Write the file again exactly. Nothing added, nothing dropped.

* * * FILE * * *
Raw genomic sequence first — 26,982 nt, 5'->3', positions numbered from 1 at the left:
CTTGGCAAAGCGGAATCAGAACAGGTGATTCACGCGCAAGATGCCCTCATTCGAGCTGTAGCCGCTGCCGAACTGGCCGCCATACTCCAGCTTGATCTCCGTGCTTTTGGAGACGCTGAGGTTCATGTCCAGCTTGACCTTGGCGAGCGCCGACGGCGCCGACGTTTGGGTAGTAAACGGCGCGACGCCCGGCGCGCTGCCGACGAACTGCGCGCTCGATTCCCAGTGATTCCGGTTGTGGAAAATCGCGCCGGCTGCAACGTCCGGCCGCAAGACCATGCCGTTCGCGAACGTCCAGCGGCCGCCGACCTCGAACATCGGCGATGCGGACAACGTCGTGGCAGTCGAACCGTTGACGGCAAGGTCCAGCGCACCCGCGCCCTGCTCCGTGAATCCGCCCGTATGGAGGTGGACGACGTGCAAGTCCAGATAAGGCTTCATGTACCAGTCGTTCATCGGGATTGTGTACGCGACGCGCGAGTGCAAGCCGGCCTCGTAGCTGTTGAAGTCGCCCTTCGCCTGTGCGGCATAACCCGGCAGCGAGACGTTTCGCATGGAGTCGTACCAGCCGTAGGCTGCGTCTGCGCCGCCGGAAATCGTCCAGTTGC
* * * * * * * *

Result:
Raw genomic sequence first — 26,982 nt, 5'->3', positions numbered from 1 at the left:
CTTGGCAAAGCGGAATCAGAACAGGTGATTCACGCGCAAGATGCCCTCATTCGAGCTGTAGCCGCTGCCGAACTGGCCGCCATACTCCAGCTTGATCTCCGTGCTTTTGGAGACGCTGAGGTTCATGTCCAGCTTGACCTTGGCGAGCGCCGACGGCGCCGACGTTTGGGTAGTAAACGGCGCGACGCCCGGCGCGCTGCCGACGAACTGCGCGCTCGATTCCCAGTGATTCCGGTTGTGGAAAATCGCGCCGGCTGCAACGTCCGGCCGCAAGACCATGCCGTTCGCGAACGTCCAGCGGCCGCCGACCTCGAACATCGGCGATGCGGACAACGTCGTGGCAGTCGAACCGTTGACGGCAAGGTCCAGCGCACCCGCGCCCTGCTCCGTGAATCCGCCCGTATGGAGGTGGACGACGTGCAAGTCCAGATAAGGCTTCATGTACCAGTCGTTCATCGGGATTGTGTACGCGACGCGCGAGTGCAAGCCGGCCTCGTAGCTGTTGAAGTCGCCCTTCGCCTGTGCGGCATAACCCGGCAGCGAGACGTTTCGCATGGAGTCGTACCAGCCGTAGGCTGCGTCTGCGCCGCCGGAAATCGTCCAGTTGC